The Humanevangelist: Conservative Catholics Wonder, Who Will Rid Us of this Turbulent Pope?

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The charming thing about the conservative sense of fairness is its flexibility. For conservative Catholics, the pope is the absolute and infallible head of their church … so long as what he says squares with their “natural” morality.

It was fine by them when John Paul II unleashed “God’s Rottweiler” on, as scholar John Caiazza enumerated in a First Principles piece, “various cadres of the Left, including feminists, pacifists, liturgical experts, anarchic radicals, and advocates of welfare expansion.” When the Rottweiler became Pope Benedict XVI and persecuted American nuns for helping the poor rather than protesting abortion, they continued to applaud. The poor Rottweiler exhausted himself chasing nuns and barking at condoms, so they excused him for not treeing the bishops who had conspired to shield child-molesting priests.

But let a new pope convene a synod that talks of welcoming gays and strays, and the very gates of hell come off their hinges. Archbishop Charles Chaput of Philadelphia, who didn’t attend, nevertheless spied the Devil’s handiwork in the synod from afar. Worse yet, according to Bishop Thomas Tobin of Providence, the Snyod was “Protestant” in character. Yowzah!

Those, however, are mere sneers. For a more thoughtful response to the synod, we turn to conservative Catholic and New York Times columnist Ross Douthat. In a recent  Sunday column titled “The Pope and the Precipice” he explains how the doctrine of infallibility means that Pope Francis is stuck with his predecessors’ proclamations, because to overturn even one would mean that none of the popes, Francis included, is infallible after all. Fair enough, and a neat bit of logical exposition.

Which is why Douthat’s conclusion is all the more shocking. “Conservative Catholics,” he writes, “can certainly persist in the belief that God protects the church from self-contradiction. But they might want to consider the possibility that they have a role to play, and that this pope may be preserved from error only if the church itself resists him.”

This is breathtaking. What Douthat bares in his conclusion is the kind of toxic idealism that underlies most of the world’s religious and political violence. It springs from logic of the neuron bomb: “God is perfect. Whatever God wants me to do therefore must be right. God wants me to defeat His enemies. Therefore, whatever I can do to defeat God’s enemies must be right.”

Thinking like this leads to inquisitions, assassinations, suicide bombings, and so on. I’m not suggesting that Douthat had any such thing in mind, but I do question how a magna cum laude graduate of Harvard could fail to see the implications in his coy call to action.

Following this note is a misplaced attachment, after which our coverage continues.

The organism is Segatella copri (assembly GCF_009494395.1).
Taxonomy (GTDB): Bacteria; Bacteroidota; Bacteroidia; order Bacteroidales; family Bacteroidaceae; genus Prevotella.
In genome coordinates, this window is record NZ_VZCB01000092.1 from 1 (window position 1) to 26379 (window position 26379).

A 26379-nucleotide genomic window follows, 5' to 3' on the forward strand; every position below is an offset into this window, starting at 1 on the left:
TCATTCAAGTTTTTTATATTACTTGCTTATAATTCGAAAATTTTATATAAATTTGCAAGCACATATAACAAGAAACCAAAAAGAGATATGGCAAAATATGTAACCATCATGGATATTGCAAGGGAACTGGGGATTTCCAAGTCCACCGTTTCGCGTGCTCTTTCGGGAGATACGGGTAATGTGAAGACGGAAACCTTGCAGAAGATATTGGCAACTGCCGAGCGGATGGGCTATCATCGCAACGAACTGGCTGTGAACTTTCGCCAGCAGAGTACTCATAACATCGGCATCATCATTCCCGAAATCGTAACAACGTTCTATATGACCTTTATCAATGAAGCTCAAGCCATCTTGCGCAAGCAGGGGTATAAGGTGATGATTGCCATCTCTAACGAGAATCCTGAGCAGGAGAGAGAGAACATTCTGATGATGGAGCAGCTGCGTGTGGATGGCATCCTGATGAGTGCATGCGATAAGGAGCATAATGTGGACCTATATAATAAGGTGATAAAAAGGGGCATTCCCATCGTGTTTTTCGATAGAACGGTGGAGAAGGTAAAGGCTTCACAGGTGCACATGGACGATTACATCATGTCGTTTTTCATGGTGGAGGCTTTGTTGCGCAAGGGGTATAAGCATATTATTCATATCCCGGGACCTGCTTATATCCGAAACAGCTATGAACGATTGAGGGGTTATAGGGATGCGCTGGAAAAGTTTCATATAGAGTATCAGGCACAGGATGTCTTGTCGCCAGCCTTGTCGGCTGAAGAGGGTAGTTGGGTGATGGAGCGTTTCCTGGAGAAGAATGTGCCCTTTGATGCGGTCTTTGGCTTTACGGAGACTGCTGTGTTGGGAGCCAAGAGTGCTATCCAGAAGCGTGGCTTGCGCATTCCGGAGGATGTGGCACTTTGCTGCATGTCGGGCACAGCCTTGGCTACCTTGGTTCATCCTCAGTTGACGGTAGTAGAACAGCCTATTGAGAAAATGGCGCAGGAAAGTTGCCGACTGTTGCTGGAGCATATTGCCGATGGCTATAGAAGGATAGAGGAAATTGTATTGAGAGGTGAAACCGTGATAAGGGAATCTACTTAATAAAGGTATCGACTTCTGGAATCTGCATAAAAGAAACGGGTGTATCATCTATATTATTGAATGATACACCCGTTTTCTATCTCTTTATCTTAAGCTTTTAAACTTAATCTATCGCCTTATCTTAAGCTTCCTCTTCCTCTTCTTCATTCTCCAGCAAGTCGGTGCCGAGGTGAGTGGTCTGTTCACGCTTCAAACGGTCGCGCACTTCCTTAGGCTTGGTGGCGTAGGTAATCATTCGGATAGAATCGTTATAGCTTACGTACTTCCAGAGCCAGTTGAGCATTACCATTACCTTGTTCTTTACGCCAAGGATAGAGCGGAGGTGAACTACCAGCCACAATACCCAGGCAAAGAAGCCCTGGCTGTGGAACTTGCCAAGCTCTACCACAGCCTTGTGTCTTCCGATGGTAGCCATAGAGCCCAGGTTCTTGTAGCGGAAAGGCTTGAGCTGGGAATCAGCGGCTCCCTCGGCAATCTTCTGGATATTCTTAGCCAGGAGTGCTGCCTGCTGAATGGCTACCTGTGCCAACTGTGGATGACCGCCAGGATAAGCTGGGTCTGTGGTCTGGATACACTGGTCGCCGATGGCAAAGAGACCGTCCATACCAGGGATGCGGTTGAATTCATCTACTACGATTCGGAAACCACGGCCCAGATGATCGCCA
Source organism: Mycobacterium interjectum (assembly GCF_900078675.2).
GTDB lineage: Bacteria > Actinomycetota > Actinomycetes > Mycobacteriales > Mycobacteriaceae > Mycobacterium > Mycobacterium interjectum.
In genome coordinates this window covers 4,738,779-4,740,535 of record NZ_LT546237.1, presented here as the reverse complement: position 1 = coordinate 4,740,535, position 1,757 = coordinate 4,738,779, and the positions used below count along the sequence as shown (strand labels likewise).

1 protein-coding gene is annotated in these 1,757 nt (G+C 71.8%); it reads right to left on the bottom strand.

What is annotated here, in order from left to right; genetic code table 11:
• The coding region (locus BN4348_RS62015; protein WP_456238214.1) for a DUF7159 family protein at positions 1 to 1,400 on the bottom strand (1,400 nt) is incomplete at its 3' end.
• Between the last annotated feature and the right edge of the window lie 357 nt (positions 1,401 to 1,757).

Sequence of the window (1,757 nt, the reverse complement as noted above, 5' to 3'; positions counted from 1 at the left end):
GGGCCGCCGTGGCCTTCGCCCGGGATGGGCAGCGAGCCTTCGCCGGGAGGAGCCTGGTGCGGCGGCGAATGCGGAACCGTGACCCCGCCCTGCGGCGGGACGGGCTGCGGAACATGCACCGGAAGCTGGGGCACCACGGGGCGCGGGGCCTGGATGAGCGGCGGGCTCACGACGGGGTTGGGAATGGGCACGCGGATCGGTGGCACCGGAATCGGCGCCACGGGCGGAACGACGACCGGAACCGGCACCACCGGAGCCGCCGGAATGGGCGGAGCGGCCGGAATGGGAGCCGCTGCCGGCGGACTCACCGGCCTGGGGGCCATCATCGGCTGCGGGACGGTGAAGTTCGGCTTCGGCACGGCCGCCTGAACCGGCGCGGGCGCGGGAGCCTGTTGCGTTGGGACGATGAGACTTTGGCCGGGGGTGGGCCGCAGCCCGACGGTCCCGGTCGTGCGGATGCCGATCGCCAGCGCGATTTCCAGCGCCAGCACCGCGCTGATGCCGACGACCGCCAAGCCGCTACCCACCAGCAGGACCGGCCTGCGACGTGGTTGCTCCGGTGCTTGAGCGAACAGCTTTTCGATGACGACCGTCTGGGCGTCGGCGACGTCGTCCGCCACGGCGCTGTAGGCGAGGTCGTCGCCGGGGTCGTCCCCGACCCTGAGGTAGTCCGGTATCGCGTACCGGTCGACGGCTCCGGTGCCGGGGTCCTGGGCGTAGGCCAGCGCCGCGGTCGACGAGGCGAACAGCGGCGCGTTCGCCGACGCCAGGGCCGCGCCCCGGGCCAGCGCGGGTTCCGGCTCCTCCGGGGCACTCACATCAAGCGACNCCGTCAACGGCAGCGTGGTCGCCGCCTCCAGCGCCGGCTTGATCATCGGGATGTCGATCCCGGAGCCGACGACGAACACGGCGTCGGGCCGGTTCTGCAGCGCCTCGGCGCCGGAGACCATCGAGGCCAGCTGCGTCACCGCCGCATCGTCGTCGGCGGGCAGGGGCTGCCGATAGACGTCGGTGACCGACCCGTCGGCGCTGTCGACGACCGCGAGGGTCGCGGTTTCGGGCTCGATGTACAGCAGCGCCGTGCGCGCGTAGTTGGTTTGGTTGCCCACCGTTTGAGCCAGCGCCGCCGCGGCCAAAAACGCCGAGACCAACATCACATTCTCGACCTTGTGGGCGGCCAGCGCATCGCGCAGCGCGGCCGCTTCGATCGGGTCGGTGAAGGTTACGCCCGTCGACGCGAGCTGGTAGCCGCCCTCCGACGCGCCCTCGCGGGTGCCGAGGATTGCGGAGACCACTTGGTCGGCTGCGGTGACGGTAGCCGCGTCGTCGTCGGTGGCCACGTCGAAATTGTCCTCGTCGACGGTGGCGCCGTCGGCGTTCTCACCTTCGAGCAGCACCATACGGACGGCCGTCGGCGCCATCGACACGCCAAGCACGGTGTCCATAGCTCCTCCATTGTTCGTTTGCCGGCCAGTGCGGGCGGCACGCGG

Then again, whoever accepts the notion that God is perfect has already demonstrated a logical failure. Traditional Christian theism holds that God is supremely and infinitely perfect in every conceivable virtue—all-knowing, all-powerful, and all-benevolent.

We are living proof that no such entity exists. Not, as is frequently claimed, because God gave us free will and then somehow magically switched off his all-knowingness so that he was surprised when we let him down. No, simply by existing we refute traditional theism.

Consider a supremely perfect God before creation. If in the next moment God creates something, it must be either perfect or imperfect. If what he creates is perfect, then God must have been less-than-supremely and infinitely perfect the moment before, because now more perfection exists. If what he creates is imperfect, then God has lessened the perfection in existence and thereby proven himself imperfect. What’s sauce for infallibility cooks the goose of perfection.

The point is not to refute all god-beliefs, but to discredit toxic idealism. Perfection is an abstract ideal. There is no reason to believe in its existence, much less to believe that anyone can tap into it for policy purposes here on earth. Secular versions of toxic idealism, like Hitler’s dream of a thousand-year Reich, or Marx’s fantasy of a utopian proletariat dictatorship, led to colossal horrors. But at the very least they were self-refuting.

Religion always puts the test of its validity off into the future. We cannot wait for heaven on earth. We have to make decisions now about how best to live with one another. To uncritically believe that “God commands x” or that “God wants me to do y” is to surrender moral responsibility. Talk about a way to throw open the gates of hell.